Has back pain ever taken you down? Unable to participate in your favorite activities, missing special events, and even missing work? If so, you are not alone! But what could you have done to help prevent this from happening in the first place? If this hasn’t happened to you, what should you be doing to keep you feeling healthy & strong?
Before we break down the 5 top exercises you can do to avoid lower back pain, it’s important to understand the structure of the spine, the common causes of lower back pain, and what puts you at risk of lower back pain.
The anatomy of the spine
The spine is made up of 33 individual pieces of bone called vertebrae that interlock to form the spinal column. In between each vertebra is a cushion called a disc; providing space and padding.
The spine is broken up into three sections; cervical, thoracic, lumbar. The cervical spine, or the neck, serves to support the weight of your head. Seven vertebrae make up the cervical spine and are numbered C1 thru C7. The thoracic spine is more of your mid-back, and is made up of 12 vertebrae, numbered T1 to T12. It’s purpose is to hold the rib cage and protect the heart. The final section of the spine is referred to as the lumbar spine, your lower back. It is made up of 5 vertebrae numbered L1 to L5. It helps carry the weight of your body.
What causes back pain?
Lower back pain can be the result of a number of different things. From tight muscles to a more traumatic incident to poor mechanics, the causes of low back pain differ from individual to individual. Here are some of the more common reasons people suffer from low back pain.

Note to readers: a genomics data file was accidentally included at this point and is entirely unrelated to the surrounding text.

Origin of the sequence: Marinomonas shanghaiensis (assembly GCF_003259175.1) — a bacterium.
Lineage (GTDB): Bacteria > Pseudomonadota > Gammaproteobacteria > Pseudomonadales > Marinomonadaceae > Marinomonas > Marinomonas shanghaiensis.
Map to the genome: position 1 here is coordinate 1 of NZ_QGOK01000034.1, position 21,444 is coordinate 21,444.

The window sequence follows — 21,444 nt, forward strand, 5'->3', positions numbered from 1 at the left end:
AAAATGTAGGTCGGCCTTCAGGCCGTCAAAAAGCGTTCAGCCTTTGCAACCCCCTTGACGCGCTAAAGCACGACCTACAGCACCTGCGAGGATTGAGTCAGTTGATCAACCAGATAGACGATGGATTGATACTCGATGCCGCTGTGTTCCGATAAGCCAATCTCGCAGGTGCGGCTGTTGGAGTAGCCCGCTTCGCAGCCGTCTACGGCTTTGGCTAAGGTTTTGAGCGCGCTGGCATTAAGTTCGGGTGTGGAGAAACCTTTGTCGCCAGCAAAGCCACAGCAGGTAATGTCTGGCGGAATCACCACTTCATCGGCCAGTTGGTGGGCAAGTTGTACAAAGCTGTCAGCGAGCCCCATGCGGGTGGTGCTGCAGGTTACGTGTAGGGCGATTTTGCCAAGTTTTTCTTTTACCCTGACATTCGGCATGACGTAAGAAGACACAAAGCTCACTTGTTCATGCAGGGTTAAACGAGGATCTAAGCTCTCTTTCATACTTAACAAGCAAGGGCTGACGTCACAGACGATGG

Herniated discs - Sometimes referred to as a slipped or ruptured disc, a herniated disc is when the jelly-like substance within the disc spills out through a tear of the outer membrane. Herniated discs are most common within the lumbar spine and may cause numbness, tingling, weakness, and even pain into the legs.
Sciatica - The longest nerve in the body is called the sciatic nerve and it runs from your lumbar spine down the back of your legs into your feet. When pressure is applied to the nerve or the nerve is injured, this results in what is referred to as sciatica. Typical symptoms of sciatica include pain going down one leg that worsens as you sit, cough, or sneeze.
Stenosis - Stenosis is when the spaces between your spine begin to narrow and put pressure on the nerves throughout the spine. Some individuals may show no signs or symptoms of stenosis while others experience symptoms similar to sciatica. Stenosis most commonly occurs in the lumbar and cervical spine.
Disc degeneration - As we age, disc degeneration may occur. As the discs become worn, they provide less protection between the vertebrae resulting in pain.
Spondylolisthesis - Sometimes a stress fracture occurs on both sides of the pedicles causing a pars defect. When this occurs, the vertebral body can slide forward causing a spondylolisthesis. This most commonly occurs in the lumbar spine. There are several different types of spondylolisthesis including: congenital, isthmic, degenerative, traumatic, pathological, and post-surgical. Common symptoms include muscles spasms of the hamstring and the feeling of a muscle strain across the lower back.
Scoliosis - Most common in children & teens, scoliosis refers to a coronal plane curvature of the spine. Cases range from mild to severe.